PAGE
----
MFA Faculty Mentors
BiographyKRISTEN-PAIGE MADONIA is the author of Invisible Fault Lines (2016) and Fingerprints of You (2012), both published by Simon & Schuster’s young adult imprint Books for Young Readers. Her short fiction has appeared in various literary magazines including the Greensboro Review, Five Chapters, the New Orleans Review, American Fiction: Best Previously Unpublished Short Stories by Emerging Writers, and Sycamore Review. She has received awards or fellowships from the Hambidge Center, the Vermont Studio Center, Sewanee Writers’ Conference, Juniper Summer Writing Institute, Sumer Literary Seminar, the Virginia Center for Creative Arts, Hedgebrook Writers’ Retreat, the Key West Literary Seminar, the Millay Colony for the Arts, and the Studios of Key West. She was the 2012 D.H. Lawrence Fellow and was awarded the Tennessee Williams/New Orleans Literary Festival Prize in 2010. She has recently served as a guest lecturer or presented her work at the Virginia Library Association Conference, the Virginia Festival of the Book, Lynchburg College, Knox College, High Point University, North Carolina State, the Texas Book Festival, James River Writers, Wordstock, the Decatur Book Festival, and the New Orleans Literary Festival. She holds an MFA in Creative Writing from California State University, Long Beach and a BA in Media Arts and Design from James Madison University. Kristen-Paige lives in Charlottesville, VA and teaches fiction workshops and seminars at the University of Virginia, James Madison University, the Key West Literary Seminar, and the literary non-profit WriterHouse.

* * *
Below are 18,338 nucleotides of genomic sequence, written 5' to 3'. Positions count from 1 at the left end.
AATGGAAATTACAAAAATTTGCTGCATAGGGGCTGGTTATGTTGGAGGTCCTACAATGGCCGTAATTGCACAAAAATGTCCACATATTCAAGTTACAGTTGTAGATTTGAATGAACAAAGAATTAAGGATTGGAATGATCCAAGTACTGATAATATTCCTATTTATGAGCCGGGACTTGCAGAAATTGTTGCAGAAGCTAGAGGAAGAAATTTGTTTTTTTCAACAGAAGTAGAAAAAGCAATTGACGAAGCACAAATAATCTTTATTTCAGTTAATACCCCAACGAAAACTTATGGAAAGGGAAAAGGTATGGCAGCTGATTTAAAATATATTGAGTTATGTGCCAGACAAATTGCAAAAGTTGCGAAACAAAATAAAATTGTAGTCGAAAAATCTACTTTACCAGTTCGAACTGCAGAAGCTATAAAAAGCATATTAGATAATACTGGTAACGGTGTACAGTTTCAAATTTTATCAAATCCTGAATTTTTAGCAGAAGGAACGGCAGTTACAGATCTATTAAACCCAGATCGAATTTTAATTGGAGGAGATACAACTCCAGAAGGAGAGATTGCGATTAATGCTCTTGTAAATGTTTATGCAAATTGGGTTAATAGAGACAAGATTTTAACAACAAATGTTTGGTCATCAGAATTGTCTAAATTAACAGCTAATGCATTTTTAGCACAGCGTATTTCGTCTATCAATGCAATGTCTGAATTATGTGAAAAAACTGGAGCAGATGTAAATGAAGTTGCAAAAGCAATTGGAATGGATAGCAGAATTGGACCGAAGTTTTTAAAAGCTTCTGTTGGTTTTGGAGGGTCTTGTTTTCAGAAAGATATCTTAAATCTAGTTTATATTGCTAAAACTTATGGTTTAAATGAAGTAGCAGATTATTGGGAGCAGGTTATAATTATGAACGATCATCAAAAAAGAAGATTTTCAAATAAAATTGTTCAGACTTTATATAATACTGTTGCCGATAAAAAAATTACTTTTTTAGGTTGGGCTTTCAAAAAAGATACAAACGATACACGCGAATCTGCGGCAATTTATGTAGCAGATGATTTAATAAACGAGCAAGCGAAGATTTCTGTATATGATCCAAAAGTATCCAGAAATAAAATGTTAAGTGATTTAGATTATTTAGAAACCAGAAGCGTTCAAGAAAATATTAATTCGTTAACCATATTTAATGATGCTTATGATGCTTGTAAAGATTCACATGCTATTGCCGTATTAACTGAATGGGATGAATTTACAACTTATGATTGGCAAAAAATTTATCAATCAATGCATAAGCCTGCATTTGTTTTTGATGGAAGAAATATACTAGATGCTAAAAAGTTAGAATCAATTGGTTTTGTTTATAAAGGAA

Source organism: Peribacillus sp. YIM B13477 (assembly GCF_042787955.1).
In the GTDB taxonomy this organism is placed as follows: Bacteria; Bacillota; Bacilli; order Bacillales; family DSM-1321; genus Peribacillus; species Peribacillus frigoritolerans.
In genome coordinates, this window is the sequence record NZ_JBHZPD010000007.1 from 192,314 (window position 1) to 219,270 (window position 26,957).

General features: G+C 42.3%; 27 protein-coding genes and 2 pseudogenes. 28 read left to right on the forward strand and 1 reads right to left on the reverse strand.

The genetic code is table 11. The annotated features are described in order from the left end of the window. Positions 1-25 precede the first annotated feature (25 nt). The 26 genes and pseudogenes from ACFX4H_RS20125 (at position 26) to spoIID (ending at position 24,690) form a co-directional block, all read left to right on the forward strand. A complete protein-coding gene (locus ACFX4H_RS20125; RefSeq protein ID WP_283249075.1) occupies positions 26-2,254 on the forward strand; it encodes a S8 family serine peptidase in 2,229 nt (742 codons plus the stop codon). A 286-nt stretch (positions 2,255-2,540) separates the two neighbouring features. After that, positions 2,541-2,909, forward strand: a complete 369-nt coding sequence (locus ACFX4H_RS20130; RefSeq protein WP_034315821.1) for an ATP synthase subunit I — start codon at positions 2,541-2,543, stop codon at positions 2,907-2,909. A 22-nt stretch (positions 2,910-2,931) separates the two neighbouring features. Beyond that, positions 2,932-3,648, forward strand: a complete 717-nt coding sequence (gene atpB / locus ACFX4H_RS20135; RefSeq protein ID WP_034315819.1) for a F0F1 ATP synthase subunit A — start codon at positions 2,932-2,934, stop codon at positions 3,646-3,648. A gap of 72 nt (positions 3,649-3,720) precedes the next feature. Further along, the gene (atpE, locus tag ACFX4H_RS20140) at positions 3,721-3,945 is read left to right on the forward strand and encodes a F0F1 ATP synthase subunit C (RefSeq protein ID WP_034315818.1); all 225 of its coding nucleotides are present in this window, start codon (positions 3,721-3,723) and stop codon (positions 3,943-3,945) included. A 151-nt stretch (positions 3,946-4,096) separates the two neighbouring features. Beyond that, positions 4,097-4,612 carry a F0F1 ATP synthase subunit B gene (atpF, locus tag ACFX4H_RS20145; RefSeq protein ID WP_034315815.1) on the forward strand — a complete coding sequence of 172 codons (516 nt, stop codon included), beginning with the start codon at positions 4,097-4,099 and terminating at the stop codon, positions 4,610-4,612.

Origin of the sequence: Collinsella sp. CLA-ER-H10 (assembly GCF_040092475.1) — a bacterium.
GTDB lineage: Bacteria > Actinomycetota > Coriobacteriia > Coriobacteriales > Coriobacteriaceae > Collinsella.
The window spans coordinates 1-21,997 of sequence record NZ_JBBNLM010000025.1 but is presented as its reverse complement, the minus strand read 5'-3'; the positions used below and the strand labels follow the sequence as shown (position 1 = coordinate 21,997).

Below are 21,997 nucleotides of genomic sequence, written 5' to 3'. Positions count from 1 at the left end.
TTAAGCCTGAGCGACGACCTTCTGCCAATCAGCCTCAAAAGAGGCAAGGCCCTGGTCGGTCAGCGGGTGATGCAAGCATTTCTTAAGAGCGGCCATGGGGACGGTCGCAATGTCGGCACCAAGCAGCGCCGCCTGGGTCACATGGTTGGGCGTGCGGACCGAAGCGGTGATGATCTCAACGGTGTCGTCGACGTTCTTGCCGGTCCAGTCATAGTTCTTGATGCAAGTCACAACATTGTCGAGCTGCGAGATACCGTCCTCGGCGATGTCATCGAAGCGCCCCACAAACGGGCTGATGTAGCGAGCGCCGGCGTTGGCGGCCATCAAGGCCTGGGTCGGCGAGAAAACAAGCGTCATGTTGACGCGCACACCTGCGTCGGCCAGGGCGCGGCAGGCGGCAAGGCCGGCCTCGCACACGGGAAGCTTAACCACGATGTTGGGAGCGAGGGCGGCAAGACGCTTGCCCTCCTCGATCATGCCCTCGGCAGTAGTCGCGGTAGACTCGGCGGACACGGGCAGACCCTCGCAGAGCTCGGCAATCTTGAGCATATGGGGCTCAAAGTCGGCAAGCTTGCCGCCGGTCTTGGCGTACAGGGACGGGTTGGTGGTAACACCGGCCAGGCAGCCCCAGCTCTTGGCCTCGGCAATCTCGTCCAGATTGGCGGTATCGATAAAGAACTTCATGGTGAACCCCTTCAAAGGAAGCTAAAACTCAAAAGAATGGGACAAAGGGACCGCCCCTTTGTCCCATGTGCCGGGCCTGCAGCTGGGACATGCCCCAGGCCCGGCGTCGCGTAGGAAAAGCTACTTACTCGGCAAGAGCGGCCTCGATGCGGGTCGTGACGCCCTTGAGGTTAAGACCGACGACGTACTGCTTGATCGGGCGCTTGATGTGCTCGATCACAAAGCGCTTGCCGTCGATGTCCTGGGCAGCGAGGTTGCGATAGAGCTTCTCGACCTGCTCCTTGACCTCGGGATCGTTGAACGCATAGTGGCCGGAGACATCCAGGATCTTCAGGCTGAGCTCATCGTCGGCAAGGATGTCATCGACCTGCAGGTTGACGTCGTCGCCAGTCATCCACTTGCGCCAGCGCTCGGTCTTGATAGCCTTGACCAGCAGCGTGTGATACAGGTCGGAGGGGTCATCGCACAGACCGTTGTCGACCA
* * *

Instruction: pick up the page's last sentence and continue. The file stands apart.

“While there are basic structural and stylistic elements of fiction that can be taught -- tricks and tools we all have access to as writers -- I do not believe there is a right or wrong answer when writing creatively. Everyone is entitled to their own opinion and their own style. My goal, in workshop and during residency, is to establish a respectful classroom community where each student is comfortable sharing their creative works and providing and receiving constructive criticism and positive feedback. During our mentorship, I will hand-pick texts and craft books to help you discover your personal strengths and weaknesses on the page; by examining published works and studying the technical elements of storytelling, my aim is to help students become more incisive readers, more effective critics of fictional works, and more confident creative writers. In terms of our one-on-one writing mentorship, I hope my comments and critiques will inspire curiosity, challenge your preconceived notions regarding the “rules” of fiction, and encourage you to experiment with both form and content. Ultimately, my goal for a mentorship is to help each author complete the semester with a greater understanding of how to make his or her piece more successful.”
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